Sponsored By

Florida ice cream maker under investigation in listeria outbreak

Josh Long

July 8, 2022

3 Min Read
listeria.jpg

An ice cream maker in Florida said its brand has not been verified to be linked to an outbreak of listeria, calling it “speculation” since an investigation is ongoing.

Big Olaf Creamery commented July 3 on Facebook after the Centers for Disease and Disease Prevention (CDC) reported 23 illnesses, including one death, in an outbreak of listeria linked to ice cream.

In a July 2 post, CDC announced Big Olaf Creamery is voluntarily contacting retail locations to advise against selling its ice cream products until further notice. CDC recommended consumers who have Big Olaf Creamery brand ice cream at home discard the product.

Meanwhile, the Sarasota, Florida-based company is facing two lawsuits, including one from a Massachusetts lady who alleged she become sick and lost her pregnancy due to contaminated ice cream she ate while visiting Florida, the Bradenton Herald reported. A separate lawsuit filed this week alleged an Illinois woman died of a listeria infection after eating ice cream made by Big Olaf Creamery, according to the newspaper based on Florida’s West Coast.

Most of the illnesses reported by CDC occurred in Florida (12). People also fell ill in Colorado (1), Georgia (1), Kansas (1), Illinois (1), Minnesota (1), New Jersey (1), New York (2), Pennsylvania (1) and Massachusetts (2), according to the public health agency.

A CDC chart shows people started getting sick in early 2021, with one illness in January and one in February of that year. Some people also fell ill in May, September, October and November of 2021. And sixteen people became sick between January 2022 and June 2022, according to CDC.

In the Facebook post, Big Olaf Creamery said it wasn’t “sure why only Big Olaf is being mentioned and targeted.” Of the 23 cases of listeria reported, six people “mentioned having consumed Big Olaf ice cream, but nothing has been proven,” the company stated.

Big Olaf Creamery said it has been cooperating with several agencies as soon as it learned about the issues.

“We have been transparent and have answered all their questions and provided them with all the information requested from us, as the health and wellbeing of the public is our first priority,” the company wrote.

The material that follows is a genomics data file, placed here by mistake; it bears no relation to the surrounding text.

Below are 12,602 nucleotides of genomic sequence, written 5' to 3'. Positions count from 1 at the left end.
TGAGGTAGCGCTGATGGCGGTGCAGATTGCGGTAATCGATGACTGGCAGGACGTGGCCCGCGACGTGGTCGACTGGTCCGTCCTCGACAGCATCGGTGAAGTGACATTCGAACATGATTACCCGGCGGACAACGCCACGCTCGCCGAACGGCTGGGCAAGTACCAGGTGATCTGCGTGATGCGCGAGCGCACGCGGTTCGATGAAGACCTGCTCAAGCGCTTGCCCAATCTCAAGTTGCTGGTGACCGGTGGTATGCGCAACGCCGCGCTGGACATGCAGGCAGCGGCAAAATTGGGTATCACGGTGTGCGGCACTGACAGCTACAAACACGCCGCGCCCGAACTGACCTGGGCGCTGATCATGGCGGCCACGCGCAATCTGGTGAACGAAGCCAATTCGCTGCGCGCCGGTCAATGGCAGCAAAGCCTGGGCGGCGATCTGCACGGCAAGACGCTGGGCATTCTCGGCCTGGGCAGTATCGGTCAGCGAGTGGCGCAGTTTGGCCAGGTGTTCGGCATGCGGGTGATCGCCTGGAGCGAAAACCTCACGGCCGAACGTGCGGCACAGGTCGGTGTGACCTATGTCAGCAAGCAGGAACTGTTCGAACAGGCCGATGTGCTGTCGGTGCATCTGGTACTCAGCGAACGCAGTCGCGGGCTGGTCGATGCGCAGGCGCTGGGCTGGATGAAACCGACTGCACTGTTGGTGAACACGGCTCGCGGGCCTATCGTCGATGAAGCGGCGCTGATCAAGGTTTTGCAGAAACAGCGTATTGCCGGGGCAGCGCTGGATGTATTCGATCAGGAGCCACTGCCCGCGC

One person named Mack Willis responded on Facebook, “Your message is not helping. Words like ‘targeted’ comes across like your minimizing, shifting responsibility or blaming others. It undermines your message of protecting the public!”

The Florida Department of Health (DOH) is leading the epidemiological probe of the listeria outbreak, according to the Bradenton Herald. The newspaper said it could not identify a recall of Big Olaf Creamery products in an FDA database or statewide database maintained by the Florida DOH.

Food safety lawyer Bill Marler is representing a woman in a lawsuit who died after she consumed Big Olaf’s ice cream in January 2022. In a July 7 blog post, he described Listeria monocytogenes as “a deadly bacteria that hospitalizes over 95% of those with confirmed cultures and kills at least 25%.”

“The most vulnerable are women who are pregnant, the elderly and people with compromised immune systems,” Marler wrote.

Marler criticized local and state health departments for not stopping production and sales of Big Olaf ice cream and ordering a full recall. Marler, who has represented victims of foodborne illness for decades, also was critical of the company itself.

“Why a company that knows it is under scrutiny for a deadly Listeria monocytogenes outbreak would ignore the science and put customers at risk is really beyond comprehension, immoral and likely criminal,” Marler proclaimed.

Neither the Florida DOH nor Big Olaf Creamery immediately responded Friday to Food & Beverage Insider’s requests for comment.

About the Author(s)

Josh Long

Associate editorial director, Natural Products Insider, Informa Markets Health and Nutrition

Josh Long has been a journalist since 1997, holds a J.D. from the University of Wyoming College of Law, and was admitted to practice law in Colorado in 2008. Josh is the legal and regulatory editor with Informa's Health and Nutrition Network, specializing on matters related to Natural Products Insider. Ping him with story ideas at [email protected].

Subscribe and receive the latest insights on the healthy food and beverage industry.
Join 30,000+ members. Yes, it's completely free.

You May Also Like